Tuesday, February 24th, 2009

Big News from Cappuccino: Aristo and Atlas

Category: Cappuccino, Framework, Toolkit

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As it turns out, the Cappuccino team has been busy hacking away on some very impressive stuff. Today at the Future of Web Apps Miami, they announced Aristo and Atlas.

Aristo

Cappuccino worked with the popular design firm Sofa to create Aristo, a new open-source look-and-feel that will be freely available, including the source PSD files complete with all layers intact. Anyone may use the look in their own projects. I didn’t get a close look at the theme, but it seemed quite nice.

Atlas

Atlas continues Cappuccino’s efforts to essentially port Apple’s Cocoa stack to the Web. Atlas itself looks like a mash-up of Flex Builder and Interface Builder, all running in a browser, but continues to hew very closely to Interface Builder’s approach. For example, just as with Interface Builder, you can bind properties on components to other components or to code through visual drag-and-drop operations (complete with the same blue connector line).

What’s more, Atlas introduces the equivalent of Interface Builder’s “nib” file (though I forget what their version is called).

In a live demo, Francisco Tolmasky built an RSS reader using an entirely visual approach. Francisco made it clear that he doesn’t think code will go away, but instead, he feels the amount of code required to create a web application will dramatically decrease.

They also released a screencast:

Multi-platform Support, including iPhone JavaScript Wrappers

Atlas also supports targeting multiple platforms, letting you create different interface files that bind to the same back-end code. They’ve even bridged native APIs and exposed them to the JavaScript environment and provide a PhoneGap-like way to run such applications as native iPhone applications. Wow.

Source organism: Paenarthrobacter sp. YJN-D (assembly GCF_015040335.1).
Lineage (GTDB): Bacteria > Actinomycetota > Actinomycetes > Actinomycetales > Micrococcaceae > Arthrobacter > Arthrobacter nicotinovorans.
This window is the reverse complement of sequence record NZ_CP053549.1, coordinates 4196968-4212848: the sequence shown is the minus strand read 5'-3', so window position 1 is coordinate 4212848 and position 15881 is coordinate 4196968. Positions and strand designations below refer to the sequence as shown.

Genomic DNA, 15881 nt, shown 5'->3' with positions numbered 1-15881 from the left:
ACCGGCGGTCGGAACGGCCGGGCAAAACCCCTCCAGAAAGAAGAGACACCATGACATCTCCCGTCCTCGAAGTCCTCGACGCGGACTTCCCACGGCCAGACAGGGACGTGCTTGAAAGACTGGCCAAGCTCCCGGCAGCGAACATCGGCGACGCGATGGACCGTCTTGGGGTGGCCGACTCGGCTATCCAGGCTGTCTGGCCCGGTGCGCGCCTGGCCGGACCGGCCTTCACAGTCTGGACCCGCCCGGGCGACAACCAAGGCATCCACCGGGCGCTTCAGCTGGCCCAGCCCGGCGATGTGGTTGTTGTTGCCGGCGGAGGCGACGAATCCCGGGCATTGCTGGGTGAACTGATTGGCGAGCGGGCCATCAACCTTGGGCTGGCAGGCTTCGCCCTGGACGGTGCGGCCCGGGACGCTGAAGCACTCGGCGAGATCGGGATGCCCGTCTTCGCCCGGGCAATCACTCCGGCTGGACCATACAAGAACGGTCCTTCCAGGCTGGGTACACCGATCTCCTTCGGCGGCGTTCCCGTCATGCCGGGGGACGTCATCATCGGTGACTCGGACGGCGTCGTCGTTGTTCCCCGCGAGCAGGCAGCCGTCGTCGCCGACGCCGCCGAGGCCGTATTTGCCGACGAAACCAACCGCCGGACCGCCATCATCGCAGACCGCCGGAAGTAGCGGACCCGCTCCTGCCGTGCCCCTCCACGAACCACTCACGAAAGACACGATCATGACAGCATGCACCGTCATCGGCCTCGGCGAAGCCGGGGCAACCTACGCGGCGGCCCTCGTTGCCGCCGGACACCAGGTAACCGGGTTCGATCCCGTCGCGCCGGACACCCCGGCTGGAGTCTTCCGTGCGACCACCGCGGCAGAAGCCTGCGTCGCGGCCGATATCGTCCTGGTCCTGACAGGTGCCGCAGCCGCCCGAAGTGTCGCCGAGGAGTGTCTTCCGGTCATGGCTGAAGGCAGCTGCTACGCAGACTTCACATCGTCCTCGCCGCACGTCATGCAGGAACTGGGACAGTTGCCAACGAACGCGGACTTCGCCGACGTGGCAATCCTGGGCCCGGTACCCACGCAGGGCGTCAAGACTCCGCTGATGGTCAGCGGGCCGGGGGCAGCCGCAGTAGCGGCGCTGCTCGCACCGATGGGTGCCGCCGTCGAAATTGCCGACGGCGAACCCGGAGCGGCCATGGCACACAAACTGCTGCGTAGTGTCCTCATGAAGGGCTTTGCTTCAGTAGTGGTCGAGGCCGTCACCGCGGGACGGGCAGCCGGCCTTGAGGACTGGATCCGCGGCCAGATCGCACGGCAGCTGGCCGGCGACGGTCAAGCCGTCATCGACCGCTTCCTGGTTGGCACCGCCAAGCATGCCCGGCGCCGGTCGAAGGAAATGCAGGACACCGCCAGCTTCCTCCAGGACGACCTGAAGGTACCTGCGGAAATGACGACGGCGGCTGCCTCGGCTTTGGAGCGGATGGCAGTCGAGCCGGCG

It’s hard to overstate how impressive the Atlas demo was; the release should be coming at some point in summer 2009.

Great job guys!

Posted by Ben Galbraith at 5:20 pm
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I watched the webcast. Fantastic.

Comment by Nosredna — February 24, 2009

I wonder if we’ll see Apple put Objective-J into Safari, since it’s a superset of JavaScript.

Comment by Nosredna — February 24, 2009

hey – Produle has just launched a full featured drag-and-drop interface builder for building flash applications. at http://www.produle.com

Comment by mail2account — February 24, 2009

How hard is it to get Cappuccino to work with Comet?

Comment by fatlotus — February 24, 2009

There seems to be a lot of framework name overloading these days – first the Prototype guy from the other recent article, and now this with Atlas. Isn’t Atlas the .NET ajax framework?

Comment by sos — February 25, 2009

@sos,

I think Microsoft’s Atlas was a code name that never was used in production.

Comment by Nosredna — February 25, 2009

Is there a URL for Aristo?

Comment by okohll — February 26, 2009

I’m also searching for Aristo! So where I have to look, cause I can’t find anything about it on the web?!

Comment by reel — February 27, 2009

im searching for Aristo too. Any news from sofa or 280 north?

Comment by hackfrag — February 27, 2009

By the way, last week I wrote an article on Cappuccino and Objective-J that sums up a beginner’s first steps with Cappuccino.

The article also contains a demo application, including its source code, and can be found here:

http://www.loomsday.co.nz/on-cappuccino

Comment by HolgerJahn — July 19, 2009

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